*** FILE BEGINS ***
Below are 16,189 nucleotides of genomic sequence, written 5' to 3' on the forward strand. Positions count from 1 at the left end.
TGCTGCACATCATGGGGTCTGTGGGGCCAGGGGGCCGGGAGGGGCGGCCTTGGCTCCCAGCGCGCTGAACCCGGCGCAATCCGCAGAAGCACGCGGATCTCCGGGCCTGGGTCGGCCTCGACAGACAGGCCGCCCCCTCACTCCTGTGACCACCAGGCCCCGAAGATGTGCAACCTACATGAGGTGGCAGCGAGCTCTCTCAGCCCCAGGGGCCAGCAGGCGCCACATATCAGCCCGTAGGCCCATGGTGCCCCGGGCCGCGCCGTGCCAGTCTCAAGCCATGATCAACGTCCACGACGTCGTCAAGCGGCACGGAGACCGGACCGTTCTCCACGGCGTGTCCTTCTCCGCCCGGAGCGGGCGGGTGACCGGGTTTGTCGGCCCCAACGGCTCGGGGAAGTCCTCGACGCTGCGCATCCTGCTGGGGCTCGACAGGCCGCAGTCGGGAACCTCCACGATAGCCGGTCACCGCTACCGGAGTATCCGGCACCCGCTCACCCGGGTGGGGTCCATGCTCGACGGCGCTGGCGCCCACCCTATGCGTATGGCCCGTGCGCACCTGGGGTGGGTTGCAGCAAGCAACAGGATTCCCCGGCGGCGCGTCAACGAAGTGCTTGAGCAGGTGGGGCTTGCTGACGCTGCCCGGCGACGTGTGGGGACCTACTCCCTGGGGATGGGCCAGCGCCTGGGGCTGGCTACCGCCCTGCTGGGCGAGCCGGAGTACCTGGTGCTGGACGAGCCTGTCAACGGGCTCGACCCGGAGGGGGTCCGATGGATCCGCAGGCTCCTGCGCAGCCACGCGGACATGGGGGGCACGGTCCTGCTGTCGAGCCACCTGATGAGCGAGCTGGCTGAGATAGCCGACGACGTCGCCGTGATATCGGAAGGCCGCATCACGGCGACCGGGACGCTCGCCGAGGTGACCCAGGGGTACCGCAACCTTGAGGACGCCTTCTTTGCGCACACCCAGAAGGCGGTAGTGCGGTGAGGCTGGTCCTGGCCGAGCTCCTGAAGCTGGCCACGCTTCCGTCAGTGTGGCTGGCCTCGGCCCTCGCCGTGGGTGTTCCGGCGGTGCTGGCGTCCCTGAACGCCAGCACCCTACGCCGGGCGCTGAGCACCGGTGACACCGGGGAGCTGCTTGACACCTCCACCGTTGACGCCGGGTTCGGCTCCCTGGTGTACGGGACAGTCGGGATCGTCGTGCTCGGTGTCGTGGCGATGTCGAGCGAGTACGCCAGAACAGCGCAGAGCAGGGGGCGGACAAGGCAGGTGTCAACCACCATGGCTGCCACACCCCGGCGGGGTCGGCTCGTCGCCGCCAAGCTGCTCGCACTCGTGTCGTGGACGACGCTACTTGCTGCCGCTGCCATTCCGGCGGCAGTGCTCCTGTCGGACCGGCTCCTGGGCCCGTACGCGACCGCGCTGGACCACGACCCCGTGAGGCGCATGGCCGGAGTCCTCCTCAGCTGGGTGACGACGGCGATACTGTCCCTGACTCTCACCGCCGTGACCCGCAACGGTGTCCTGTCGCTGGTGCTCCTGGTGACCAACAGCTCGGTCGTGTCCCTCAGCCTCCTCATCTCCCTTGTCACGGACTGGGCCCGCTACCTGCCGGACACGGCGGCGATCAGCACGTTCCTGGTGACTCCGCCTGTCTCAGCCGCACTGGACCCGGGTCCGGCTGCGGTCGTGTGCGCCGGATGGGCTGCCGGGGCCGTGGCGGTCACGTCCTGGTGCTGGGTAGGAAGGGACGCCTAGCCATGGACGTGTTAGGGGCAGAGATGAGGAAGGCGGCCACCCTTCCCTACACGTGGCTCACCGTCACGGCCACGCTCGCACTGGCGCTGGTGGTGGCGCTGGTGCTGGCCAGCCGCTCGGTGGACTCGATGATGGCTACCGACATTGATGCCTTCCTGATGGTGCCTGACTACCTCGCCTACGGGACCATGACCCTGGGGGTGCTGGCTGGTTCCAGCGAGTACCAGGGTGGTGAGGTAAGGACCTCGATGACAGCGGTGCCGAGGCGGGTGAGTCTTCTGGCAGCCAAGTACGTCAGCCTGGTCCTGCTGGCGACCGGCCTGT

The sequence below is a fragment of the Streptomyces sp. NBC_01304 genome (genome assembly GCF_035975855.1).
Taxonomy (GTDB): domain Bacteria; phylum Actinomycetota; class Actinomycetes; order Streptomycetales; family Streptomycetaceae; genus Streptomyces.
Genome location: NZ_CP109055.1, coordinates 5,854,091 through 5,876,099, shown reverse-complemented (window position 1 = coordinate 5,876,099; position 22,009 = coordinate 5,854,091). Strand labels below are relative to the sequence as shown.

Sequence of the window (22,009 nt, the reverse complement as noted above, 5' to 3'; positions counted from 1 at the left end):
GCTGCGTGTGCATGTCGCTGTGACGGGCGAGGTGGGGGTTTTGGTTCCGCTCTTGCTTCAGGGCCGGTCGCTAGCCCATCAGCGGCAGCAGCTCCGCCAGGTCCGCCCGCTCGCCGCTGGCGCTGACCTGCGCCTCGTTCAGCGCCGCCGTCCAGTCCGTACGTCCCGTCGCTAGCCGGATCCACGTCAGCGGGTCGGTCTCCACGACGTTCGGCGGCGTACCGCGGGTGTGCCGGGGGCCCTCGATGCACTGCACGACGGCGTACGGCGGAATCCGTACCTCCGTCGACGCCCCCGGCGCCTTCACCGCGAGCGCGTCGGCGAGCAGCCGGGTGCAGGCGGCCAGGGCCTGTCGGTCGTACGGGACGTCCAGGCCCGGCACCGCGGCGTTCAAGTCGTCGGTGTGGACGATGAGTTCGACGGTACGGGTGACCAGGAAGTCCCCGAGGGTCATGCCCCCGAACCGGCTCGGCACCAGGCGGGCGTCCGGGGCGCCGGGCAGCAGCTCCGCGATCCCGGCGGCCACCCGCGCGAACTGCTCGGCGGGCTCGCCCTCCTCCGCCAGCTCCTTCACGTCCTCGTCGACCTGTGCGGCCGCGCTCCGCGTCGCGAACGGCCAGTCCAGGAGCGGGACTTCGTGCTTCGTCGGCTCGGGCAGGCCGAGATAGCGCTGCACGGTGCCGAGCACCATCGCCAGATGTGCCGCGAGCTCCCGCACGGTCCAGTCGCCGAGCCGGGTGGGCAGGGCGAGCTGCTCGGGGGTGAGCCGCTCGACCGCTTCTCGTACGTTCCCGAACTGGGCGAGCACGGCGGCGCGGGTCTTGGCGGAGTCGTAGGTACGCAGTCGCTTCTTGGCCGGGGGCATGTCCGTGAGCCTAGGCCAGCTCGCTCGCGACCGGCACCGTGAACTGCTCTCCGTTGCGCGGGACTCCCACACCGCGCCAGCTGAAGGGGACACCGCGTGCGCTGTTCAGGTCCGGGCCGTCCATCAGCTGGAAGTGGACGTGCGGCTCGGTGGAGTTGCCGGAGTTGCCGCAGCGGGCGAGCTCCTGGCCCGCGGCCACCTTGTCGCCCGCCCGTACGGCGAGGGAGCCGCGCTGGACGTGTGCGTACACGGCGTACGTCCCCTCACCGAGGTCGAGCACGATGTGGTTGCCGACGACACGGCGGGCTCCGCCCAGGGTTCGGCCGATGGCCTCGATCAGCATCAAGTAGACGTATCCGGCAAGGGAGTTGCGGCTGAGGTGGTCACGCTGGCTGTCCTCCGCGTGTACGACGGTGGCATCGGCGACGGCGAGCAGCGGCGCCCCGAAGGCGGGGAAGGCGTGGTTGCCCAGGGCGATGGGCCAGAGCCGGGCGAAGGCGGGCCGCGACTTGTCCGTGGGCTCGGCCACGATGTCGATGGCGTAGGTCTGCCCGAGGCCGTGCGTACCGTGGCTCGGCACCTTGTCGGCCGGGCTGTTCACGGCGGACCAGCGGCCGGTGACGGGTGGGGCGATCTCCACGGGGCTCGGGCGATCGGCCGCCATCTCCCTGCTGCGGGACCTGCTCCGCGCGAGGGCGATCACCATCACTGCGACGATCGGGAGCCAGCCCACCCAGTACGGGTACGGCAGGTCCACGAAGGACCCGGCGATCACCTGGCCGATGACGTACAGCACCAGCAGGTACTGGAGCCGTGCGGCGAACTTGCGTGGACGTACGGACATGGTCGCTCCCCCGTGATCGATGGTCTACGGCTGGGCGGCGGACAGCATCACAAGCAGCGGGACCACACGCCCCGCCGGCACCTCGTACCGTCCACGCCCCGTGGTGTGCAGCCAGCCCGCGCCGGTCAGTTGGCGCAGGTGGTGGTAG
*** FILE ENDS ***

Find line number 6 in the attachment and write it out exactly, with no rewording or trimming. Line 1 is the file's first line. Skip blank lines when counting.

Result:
Sequence of the window (22,009 nt, the reverse complement as noted above, 5' to 3'; positions counted from 1 at the left end):